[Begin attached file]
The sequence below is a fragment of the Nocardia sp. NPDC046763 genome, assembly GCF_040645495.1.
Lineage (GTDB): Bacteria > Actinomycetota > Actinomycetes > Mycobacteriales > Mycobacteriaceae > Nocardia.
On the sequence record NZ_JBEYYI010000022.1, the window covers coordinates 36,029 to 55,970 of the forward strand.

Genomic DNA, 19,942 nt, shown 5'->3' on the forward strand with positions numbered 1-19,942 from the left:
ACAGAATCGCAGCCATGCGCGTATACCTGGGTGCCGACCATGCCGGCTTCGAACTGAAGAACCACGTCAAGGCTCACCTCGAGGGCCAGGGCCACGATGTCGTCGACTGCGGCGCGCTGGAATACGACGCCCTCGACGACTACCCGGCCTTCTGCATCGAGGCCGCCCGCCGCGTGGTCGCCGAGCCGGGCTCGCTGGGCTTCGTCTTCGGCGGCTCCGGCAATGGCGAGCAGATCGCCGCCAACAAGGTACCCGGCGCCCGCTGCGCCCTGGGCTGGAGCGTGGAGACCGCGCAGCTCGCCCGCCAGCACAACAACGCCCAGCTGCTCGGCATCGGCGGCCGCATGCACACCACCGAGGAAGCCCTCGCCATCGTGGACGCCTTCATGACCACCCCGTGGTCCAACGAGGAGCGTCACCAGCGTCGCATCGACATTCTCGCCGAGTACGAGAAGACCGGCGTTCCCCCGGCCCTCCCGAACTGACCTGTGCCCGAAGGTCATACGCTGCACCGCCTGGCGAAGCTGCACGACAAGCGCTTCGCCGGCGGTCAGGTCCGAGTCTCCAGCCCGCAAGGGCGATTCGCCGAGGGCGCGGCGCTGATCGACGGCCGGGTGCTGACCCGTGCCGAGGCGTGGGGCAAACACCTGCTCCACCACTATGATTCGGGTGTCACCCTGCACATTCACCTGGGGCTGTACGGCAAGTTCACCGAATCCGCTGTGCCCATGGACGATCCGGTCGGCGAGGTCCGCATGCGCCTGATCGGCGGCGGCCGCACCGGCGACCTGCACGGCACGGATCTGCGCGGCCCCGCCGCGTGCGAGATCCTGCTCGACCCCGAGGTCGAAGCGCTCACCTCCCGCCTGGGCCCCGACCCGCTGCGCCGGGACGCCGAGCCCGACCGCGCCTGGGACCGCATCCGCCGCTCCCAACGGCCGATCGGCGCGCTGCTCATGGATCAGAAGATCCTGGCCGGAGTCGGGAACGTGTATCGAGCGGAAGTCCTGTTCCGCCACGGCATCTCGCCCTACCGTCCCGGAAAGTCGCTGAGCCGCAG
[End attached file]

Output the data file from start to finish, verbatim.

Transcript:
The sequence below is a fragment of the Nocardia sp. NPDC046763 genome, assembly GCF_040645495.1.
Lineage (GTDB): Bacteria > Actinomycetota > Actinomycetes > Mycobacteriales > Mycobacteriaceae > Nocardia.
On the sequence record NZ_JBEYYI010000022.1, the window covers coordinates 36,029 to 55,970 of the forward strand.

Genomic DNA, 19,942 nt, shown 5'->3' on the forward strand with positions numbered 1-19,942 from the left:
ACAGAATCGCAGCCATGCGCGTATACCTGGGTGCCGACCATGCCGGCTTCGAACTGAAGAACCACGTCAAGGCTCACCTCGAGGGCCAGGGCCACGATGTCGTCGACTGCGGCGCGCTGGAATACGACGCCCTCGACGACTACCCGGCCTTCTGCATCGAGGCCGCCCGCCGCGTGGTCGCCGAGCCGGGCTCGCTGGGCTTCGTCTTCGGCGGCTCCGGCAATGGCGAGCAGATCGCCGCCAACAAGGTACCCGGCGCCCGCTGCGCCCTGGGCTGGAGCGTGGAGACCGCGCAGCTCGCCCGCCAGCACAACAACGCCCAGCTGCTCGGCATCGGCGGCCGCATGCACACCACCGAGGAAGCCCTCGCCATCGTGGACGCCTTCATGACCACCCCGTGGTCCAACGAGGAGCGTCACCAGCGTCGCATCGACATTCTCGCCGAGTACGAGAAGACCGGCGTTCCCCCGGCCCTCCCGAACTGACCTGTGCCCGAAGGTCATACGCTGCACCGCCTGGCGAAGCTGCACGACAAGCGCTTCGCCGGCGGTCAGGTCCGAGTCTCCAGCCCGCAAGGGCGATTCGCCGAGGGCGCGGCGCTGATCGACGGCCGGGTGCTGACCCGTGCCGAGGCGTGGGGCAAACACCTGCTCCACCACTATGATTCGGGTGTCACCCTGCACATTCACCTGGGGCTGTACGGCAAGTTCACCGAATCCGCTGTGCCCATGGACGATCCGGTCGGCGAGGTCCGCATGCGCCTGATCGGCGGCGGCCGCACCGGCGACCTGCACGGCACGGATCTGCGCGGCCCCGCCGCGTGCGAGATCCTGCTCGACCCCGAGGTCGAAGCGCTCACCTCCCGCCTGGGCCCCGACCCGCTGCGCCGGGACGCCGAGCCCGACCGCGCCTGGGACCGCATCCGCCGCTCCCAACGGCCGATCGGCGCGCTGCTCATGGATCAGAAGATCCTGGCCGGAGTCGGGAACGTGTATCGAGCGGAAGTCCTGTTCCGCCACGGCATCTCGCCCTACCGTCCCGGAAAGTCGCTGAGCCGCAG